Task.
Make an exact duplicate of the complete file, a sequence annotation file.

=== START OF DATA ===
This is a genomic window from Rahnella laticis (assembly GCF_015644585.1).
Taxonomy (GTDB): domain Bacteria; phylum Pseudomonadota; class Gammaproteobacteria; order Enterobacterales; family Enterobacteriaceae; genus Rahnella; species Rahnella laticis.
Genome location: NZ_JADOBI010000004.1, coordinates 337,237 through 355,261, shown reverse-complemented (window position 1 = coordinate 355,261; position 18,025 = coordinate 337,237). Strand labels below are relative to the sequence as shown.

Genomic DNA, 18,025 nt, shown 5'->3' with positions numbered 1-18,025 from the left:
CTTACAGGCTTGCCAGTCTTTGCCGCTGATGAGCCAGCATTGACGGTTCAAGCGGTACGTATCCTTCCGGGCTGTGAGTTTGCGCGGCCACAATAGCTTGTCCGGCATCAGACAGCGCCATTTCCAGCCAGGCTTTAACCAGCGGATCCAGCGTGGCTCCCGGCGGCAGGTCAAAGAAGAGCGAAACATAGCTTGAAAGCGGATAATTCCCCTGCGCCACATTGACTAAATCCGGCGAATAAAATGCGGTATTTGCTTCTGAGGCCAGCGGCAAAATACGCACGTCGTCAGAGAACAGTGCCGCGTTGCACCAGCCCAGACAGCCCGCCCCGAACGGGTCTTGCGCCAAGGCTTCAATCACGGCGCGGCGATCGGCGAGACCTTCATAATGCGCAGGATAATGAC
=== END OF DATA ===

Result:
This is a genomic window from Rahnella laticis (assembly GCF_015644585.1).
Taxonomy (GTDB): domain Bacteria; phylum Pseudomonadota; class Gammaproteobacteria; order Enterobacterales; family Enterobacteriaceae; genus Rahnella; species Rahnella laticis.
Genome location: NZ_JADOBI010000004.1, coordinates 337,237 through 355,261, shown reverse-complemented (window position 1 = coordinate 355,261; position 18,025 = coordinate 337,237). Strand labels below are relative to the sequence as shown.

Genomic DNA, 18,025 nt, shown 5'->3' with positions numbered 1-18,025 from the left:
CTTACAGGCTTGCCAGTCTTTGCCGCTGATGAGCCAGCATTGACGGTTCAAGCGGTACGTATCCTTCCGGGCTGTGAGTTTGCGCGGCCACAATAGCTTGTCCGGCATCAGACAGCGCCATTTCCAGCCAGGCTTTAACCAGCGGATCCAGCGTGGCTCCCGGCGGCAGGTCAAAGAAGAGCGAAACATAGCTTGAAAGCGGATAATTCCCCTGCGCCACATTGACTAAATCCGGCGAATAAAATGCGGTATTTGCTTCTGAGGCCAGCGGCAAAATACGCACGTCGTCAGAGAACAGTGCCGCGTTGCACCAGCCCAGACAGCCCGCCCCGAACGGGTCTTGCGCCAAGGCTTCAATCACGGCGCGGCGATCGGCGAGACCTTCATAATGCGCAGGATAATGAC